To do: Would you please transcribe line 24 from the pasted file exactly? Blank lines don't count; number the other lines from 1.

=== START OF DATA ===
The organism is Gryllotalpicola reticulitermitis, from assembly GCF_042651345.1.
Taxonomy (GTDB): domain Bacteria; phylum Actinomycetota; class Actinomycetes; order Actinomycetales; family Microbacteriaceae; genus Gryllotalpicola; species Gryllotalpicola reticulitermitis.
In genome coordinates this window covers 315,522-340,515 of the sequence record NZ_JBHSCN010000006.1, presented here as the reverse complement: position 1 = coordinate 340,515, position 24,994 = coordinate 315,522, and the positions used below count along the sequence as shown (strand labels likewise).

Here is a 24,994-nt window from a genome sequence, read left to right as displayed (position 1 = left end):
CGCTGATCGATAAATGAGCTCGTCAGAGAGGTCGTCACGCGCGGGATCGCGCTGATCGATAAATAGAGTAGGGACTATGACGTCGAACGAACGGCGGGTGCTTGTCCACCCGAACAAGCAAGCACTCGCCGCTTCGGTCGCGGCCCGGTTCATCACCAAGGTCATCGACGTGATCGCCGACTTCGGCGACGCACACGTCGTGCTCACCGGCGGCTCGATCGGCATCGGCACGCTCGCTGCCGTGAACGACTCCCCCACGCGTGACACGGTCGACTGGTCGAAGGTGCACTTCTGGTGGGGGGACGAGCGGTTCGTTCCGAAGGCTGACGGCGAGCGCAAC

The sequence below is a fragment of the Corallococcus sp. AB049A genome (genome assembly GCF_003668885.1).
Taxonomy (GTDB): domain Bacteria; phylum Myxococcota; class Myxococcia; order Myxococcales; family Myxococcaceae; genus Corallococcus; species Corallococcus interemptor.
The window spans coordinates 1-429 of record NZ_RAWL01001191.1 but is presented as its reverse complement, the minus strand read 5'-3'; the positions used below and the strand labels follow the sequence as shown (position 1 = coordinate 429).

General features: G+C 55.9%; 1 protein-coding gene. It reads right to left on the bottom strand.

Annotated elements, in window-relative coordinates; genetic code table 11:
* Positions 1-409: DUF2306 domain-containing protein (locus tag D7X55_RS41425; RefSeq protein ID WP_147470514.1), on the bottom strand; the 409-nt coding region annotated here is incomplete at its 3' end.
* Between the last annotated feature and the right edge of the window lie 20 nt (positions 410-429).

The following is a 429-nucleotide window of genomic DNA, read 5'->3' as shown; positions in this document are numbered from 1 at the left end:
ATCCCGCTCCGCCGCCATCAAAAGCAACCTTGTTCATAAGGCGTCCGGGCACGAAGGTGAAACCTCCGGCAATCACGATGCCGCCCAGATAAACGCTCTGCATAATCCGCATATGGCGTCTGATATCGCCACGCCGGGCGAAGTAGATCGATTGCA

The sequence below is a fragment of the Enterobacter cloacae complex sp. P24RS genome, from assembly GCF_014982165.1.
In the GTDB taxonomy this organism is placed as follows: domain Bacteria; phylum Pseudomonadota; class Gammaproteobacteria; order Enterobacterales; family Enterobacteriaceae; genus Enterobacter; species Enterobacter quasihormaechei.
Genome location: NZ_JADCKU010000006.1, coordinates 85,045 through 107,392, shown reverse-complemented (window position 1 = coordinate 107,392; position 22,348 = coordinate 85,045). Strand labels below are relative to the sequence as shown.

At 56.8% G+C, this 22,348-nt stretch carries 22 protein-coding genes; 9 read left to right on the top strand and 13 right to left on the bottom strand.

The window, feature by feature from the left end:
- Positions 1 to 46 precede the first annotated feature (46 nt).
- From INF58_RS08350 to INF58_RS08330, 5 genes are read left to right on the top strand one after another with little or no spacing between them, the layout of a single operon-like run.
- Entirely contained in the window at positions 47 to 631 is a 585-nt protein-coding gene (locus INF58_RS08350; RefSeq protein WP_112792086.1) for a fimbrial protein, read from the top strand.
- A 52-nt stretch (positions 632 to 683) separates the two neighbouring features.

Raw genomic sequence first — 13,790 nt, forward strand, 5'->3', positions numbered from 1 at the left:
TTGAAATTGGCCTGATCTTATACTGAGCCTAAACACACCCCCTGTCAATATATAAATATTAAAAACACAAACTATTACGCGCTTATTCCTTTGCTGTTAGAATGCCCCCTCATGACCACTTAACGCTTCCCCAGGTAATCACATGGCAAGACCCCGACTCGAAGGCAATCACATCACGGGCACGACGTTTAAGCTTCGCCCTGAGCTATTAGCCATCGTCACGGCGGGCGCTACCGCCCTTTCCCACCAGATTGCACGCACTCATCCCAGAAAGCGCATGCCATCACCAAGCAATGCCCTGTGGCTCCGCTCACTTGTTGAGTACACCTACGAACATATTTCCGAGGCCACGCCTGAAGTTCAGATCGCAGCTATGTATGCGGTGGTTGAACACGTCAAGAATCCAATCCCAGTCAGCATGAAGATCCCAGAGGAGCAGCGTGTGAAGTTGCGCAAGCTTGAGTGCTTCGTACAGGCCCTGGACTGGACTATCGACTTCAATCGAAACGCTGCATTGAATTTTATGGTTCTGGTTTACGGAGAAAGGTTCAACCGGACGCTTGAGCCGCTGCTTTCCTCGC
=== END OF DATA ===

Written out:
Raw genomic sequence first — 13,790 nt, forward strand, 5'->3', positions numbered from 1 at the left: